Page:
With over seven hundred volumes published, the Variorum Collected Studies Series has branched out considerably from its origins in late antique and medieval history. Recent forays into imperial history, for example, have generated collections of articles by some of the biggest names in the field.
General Edward Braddock’s failure to capture the French Fort Duquesne and his defeat at the Battle of Monongahela on 9 July 1755 is often cited as a turning point in the European contest for North America leading to what the English called the Seven Years’ War (1756–63).
In Ocean Under Steam Frances Steel explores the impact of the 19th-century sea transport revolution in one of the extremities of the British Empire, the South Pacific Ocean. Published as part of the Manchester University Press ‘Studies in Imperialism’ series, under the general editorship of John MacKenzie, this is a self-consciously ‘de-centred’ imperial history.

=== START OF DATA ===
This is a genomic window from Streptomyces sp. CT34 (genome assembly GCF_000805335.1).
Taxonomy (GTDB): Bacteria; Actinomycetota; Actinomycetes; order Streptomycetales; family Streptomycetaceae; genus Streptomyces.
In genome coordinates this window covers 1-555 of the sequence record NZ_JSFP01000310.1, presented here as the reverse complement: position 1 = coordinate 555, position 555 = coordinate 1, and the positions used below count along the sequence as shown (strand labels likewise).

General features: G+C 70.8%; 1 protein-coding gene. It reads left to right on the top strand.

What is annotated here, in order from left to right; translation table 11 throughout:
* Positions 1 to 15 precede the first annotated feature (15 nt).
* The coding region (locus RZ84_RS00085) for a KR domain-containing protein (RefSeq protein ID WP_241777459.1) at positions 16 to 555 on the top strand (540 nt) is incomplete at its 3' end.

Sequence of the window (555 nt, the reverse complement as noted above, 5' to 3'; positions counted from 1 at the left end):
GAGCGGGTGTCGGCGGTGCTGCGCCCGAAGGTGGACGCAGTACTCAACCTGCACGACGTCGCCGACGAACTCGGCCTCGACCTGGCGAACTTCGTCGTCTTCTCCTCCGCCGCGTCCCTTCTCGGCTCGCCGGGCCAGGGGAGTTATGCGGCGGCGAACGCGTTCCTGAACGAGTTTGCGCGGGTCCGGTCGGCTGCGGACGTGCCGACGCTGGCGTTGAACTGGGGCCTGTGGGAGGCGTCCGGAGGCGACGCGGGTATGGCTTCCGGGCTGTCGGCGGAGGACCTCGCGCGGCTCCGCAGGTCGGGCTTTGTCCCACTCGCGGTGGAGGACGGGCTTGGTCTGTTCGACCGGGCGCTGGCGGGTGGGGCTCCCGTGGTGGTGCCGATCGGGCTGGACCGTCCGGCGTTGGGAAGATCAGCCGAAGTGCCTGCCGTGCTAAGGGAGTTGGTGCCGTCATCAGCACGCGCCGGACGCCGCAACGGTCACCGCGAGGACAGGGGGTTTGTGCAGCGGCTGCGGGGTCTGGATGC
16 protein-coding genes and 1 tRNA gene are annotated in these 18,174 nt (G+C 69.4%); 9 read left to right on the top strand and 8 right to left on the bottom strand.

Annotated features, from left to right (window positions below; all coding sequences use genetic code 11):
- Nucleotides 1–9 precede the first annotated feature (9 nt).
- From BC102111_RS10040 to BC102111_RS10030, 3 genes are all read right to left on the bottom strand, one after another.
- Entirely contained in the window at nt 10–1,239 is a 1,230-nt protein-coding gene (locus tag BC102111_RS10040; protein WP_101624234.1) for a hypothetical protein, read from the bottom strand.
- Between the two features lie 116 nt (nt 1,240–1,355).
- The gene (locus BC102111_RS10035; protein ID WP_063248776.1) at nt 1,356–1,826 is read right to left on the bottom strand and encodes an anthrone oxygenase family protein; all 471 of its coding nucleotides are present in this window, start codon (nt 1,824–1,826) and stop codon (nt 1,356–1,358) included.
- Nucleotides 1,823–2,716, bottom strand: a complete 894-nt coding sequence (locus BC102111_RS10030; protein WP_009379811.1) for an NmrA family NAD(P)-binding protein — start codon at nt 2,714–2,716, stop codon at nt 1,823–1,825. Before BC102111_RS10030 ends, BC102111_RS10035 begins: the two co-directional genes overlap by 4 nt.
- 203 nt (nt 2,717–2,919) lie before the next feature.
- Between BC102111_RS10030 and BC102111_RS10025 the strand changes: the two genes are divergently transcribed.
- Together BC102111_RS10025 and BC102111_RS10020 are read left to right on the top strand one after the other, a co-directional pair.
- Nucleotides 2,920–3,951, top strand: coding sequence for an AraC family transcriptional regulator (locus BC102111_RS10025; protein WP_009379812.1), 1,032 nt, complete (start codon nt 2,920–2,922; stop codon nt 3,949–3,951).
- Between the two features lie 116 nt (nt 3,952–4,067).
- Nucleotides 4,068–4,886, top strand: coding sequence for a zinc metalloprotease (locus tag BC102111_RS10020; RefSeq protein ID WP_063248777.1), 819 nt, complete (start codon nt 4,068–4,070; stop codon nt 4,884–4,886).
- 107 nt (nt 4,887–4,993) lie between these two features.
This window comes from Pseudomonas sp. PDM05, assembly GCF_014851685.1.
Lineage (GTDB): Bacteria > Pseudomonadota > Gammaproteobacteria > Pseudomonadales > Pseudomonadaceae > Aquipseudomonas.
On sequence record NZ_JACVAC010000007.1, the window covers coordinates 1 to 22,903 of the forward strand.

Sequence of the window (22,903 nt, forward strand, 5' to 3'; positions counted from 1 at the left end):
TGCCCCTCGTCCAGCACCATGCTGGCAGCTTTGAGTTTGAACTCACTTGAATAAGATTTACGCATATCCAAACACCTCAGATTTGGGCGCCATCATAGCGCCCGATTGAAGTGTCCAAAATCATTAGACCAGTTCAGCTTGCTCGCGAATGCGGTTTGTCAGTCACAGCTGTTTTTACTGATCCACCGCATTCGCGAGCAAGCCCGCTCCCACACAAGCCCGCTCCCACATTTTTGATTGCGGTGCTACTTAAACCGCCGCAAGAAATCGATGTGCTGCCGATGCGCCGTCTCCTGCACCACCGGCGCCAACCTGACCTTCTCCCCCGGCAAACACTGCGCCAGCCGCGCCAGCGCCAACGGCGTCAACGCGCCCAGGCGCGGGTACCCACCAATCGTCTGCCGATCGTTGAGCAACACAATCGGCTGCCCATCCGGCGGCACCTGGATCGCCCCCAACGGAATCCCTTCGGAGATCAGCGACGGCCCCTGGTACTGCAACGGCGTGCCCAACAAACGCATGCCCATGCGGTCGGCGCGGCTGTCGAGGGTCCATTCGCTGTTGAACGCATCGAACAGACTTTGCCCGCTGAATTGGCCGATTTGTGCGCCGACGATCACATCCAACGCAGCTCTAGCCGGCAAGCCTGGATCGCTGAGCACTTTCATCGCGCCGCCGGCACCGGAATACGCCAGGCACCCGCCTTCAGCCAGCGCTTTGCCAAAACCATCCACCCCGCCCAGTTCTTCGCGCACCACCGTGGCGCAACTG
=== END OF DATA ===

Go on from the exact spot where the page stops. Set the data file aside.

Nuala Zahedieh’s The Capital and the Colonies explains the rise of London to preeminence in the Atlantic economy.
Slavery defined the Atlantic world. African forced labour produced the primary materials that drove European mercantile economies. The plantation complex lay at the core of societies from Brazil and the West Indies to the American mainland and West Africa.
This book is a study of the exercise of imperial power in the early modern era and the way authorities at all levels moved, expelled, and transported people within the British Empire. Morgan and Rushton investigate some of the processes by which a wide variety of peoples under many different circumstances were forcibly moved.